Mitra Sumara, New York City’s Farsi funk band, dropped their debut album, Tahdig, on June 8, 2018. The band was formed by singer Yvette Saatchi Perez after she discovered the popular music of pre-Revolutionary Iran. Perez grew up living in Los Angeles with her adoptive parents. In an effort to reclaim her personal identity, Perez studied Farsi and later found her birth father.
Mitra Sumara is made up of Perez, Peter Zummo (trombone), Bill Ruyle (hammer dulcimer), Julian Maile (guitar), Jim Duffy (keyboards), Nikhil Yerawadekar (bass), Michael Evans (percussion), and Kaveh Haghtalab (drums).
Mitra Sumara, Farsi for “the light of our friendship,” interprets popular songs by Iranian singers, like Googoosh, Soli, Leila Forouhar, and reshapes Southern Iranian Bandari beat tunes. During the ‘60s and ‘70s, Iran’s pop music scene was dominated by a heady blend of disco, funk, and Latin beats, all flavored with Middle Eastern melodies.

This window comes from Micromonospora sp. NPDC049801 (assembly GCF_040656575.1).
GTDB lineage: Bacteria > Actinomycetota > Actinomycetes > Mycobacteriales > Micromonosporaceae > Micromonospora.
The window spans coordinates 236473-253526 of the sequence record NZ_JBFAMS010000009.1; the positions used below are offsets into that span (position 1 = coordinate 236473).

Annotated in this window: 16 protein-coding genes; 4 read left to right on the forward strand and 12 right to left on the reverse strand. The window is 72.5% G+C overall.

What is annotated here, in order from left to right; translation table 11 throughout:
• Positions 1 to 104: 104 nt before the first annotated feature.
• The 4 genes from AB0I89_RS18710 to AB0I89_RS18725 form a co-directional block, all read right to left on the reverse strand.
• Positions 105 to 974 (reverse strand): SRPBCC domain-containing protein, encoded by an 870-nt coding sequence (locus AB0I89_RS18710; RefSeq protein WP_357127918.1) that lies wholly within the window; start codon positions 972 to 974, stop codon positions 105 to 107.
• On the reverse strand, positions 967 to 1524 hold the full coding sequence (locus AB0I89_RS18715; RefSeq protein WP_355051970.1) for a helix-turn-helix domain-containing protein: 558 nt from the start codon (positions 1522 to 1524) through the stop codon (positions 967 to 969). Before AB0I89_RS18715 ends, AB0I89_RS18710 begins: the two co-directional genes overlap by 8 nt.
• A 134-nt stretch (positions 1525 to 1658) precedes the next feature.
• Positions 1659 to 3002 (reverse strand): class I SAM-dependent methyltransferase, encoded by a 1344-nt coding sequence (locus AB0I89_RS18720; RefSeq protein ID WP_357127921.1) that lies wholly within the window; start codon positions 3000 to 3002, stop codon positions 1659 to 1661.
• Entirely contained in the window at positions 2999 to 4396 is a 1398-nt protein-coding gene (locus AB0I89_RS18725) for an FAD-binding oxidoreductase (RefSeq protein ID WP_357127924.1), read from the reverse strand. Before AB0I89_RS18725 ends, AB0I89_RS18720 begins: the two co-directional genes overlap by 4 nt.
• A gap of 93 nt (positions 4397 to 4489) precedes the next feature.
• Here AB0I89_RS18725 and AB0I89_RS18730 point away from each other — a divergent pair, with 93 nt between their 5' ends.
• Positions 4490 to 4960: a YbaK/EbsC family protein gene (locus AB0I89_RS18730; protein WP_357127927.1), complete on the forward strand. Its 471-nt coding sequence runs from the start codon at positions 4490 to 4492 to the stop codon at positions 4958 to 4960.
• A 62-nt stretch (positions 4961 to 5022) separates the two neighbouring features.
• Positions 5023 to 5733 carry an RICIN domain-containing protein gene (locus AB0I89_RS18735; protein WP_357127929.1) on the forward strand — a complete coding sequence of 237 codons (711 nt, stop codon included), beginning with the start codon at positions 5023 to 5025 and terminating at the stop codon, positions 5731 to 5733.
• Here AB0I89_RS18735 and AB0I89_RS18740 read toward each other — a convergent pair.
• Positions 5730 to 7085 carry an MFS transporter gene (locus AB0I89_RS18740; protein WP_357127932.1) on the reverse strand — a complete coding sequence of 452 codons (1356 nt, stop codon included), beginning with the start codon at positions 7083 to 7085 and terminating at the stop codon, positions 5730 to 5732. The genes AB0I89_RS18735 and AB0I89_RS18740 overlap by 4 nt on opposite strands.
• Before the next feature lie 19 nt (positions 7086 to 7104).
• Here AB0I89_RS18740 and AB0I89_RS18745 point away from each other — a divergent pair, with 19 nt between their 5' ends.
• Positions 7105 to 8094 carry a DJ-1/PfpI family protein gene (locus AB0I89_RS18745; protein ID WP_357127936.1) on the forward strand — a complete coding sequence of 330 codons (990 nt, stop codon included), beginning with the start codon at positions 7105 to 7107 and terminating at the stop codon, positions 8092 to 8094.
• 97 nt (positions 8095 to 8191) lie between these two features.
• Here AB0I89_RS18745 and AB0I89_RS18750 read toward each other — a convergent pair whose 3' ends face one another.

The title of the album comes from a well-liked Persian dish, called Tahdigis, which translates to “bottom dig,” or in colloquial English, “stir the pot.”
Tahdig comprises ten tracks. Highlights on the album include “Helelyos,” which features a potent Bandari beat, funky synth colors, and bright horns. The hefty Bandari beat pulses with contagious Latin-like tangs and a polyrhythmic pulse. The antiphonal vocals add sonic dimension to the tune, giving it an ebullient mood.
“Shahre Paiz” offers a funky jazz essence with a Middle Eastern feel. “Mosem-e Gol” rides a compact jazz groove accompanied by a sparkling piano. Bursts of braying horns provide darker hues until the trombone solo takes over, scattering the shadows. My favorite tune on the album is “Manoto” because of its flowing Latin jazz savor and creamy, tender vocals.
Tahdig provides delicious music full of swirling jazz, polyrhythms, and gleaming brass accents.